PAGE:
• Coconut milk non-dairy creamer: we use the Simple Truth coconut creamer and it is lower in sugar and works great in recipes like cocoa mix or cappuccino mix
  • Soy milk powder: there are several brands of soy milk powder, but we have soy allergies so we haven’t tried them.

How to replace cream

One of the best replacements for dairy cream and heavy whipping cream is full-fat canned coconut milk and canned coconut cream. There are a few other options (I mention them below), but coconut milk and cream have the high fat content for creamy recipes that works great for replacing cream, which also has a high fat content.

If you don’t want coconut products, there are also some thickened non-dairy cooking milks out there that you can use in place of cream. Carnation has an almond cooking milk that works well and is unsweetened, and certain kinds of oat milk are thick, but just don’t have the fat content that canned coconut milk and coconut cream does. (update: the Carnation almond milk has been discontinued).

Another option for replacing cream is using coconut milk, almond milk, or oat milk to make a thick cream bechamel-type sauce using the non-dairy milk and cornstarch or flour. You can see an example of this type of sauce in our mac and cheese recipe.

When making sauces and gravies, coconut cream works well in place of real dairy cream, but it will not replace heavy whipping cream for making whipped cream unless you follow directions specifically for a whipped coconut cream recipe.

Coconut milk and coconut cream often won’t work in slow cooker recipes unless you add it to the very end of the recipe. I’ve tried replacing canned coconut milk in slow cooker recipes, and it ends up doing some weird things (it looks curdled), so if a slow cooker recipe calls for cream, try to add it to the end of the recipe instead of at the beginning.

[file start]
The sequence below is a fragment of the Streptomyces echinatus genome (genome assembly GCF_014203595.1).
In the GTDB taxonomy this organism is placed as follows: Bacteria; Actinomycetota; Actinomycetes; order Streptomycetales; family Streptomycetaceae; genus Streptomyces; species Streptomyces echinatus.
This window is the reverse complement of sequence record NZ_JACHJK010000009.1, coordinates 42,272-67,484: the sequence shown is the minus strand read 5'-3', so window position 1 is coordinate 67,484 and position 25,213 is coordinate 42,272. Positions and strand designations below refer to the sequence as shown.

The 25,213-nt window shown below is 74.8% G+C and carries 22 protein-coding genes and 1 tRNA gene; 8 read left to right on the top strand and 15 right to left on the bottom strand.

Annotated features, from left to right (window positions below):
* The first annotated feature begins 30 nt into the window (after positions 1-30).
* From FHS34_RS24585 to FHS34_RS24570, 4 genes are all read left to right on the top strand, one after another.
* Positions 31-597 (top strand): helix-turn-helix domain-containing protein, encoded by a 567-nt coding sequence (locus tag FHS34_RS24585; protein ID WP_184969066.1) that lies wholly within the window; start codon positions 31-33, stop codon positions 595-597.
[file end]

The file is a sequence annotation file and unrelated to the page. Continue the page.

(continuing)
Silk just released their new half & half and heavy whipping cream products, and their heavy whipping cream actually whips up into whipped cream (check out the video I did on it)!

The Silk heavy cream and their half & half are both unsweetened and great for adding to both sweet and savory recipes, and also great as a coffee creamer.

Cream and heavy cream replacements:

Condensed milk and evaporated milk substitutes:

How to replace whipped cream

Since real heavy whipping cream is different than thick coconut milk, it won’t work quite the same to make whipped cream, but you can find recipes online for whipped cream made from coconut milk. Whipped cream made with coconut cream won’t be quite as fluffy and airy, but coconut whipped cream still works.

Dairy free whipped cream alternatives:

  • So Delicious CocoWhip: we think it tastes better than Cool Whip, and it works great for topping on pies and recipes like my no bake cheesecakes.
  • ReddiWhip almond milk or coconut milk whipped topping: we’ve only tried the coconut milk whipped topping so far and not the almond milk one (since my kids have almond allergies). It works great, but we prefer the taste of So Delicious CocoWhip better, and the cannisters of whipped topping don’t make it work well for recipes.
  • Rice Whip by Soyatoo: We haven’t tried this ourselves yet so I’m not sure if it tastes good, but it is made in a facility with soy, milk, and nuts, so cross contamination concerns have kept us from trying this particular product.
  • Soyatoo soy whipped cream
  • Homemade whipped coconut cream
  • Gay Lea coconut whipped topping
  • Nature’s Charm coconut whipping cream
  • Vivian’s whipped topping mix
photo of kitchen and chair in front of oven

Photo by Toa Heftiba on Unsplash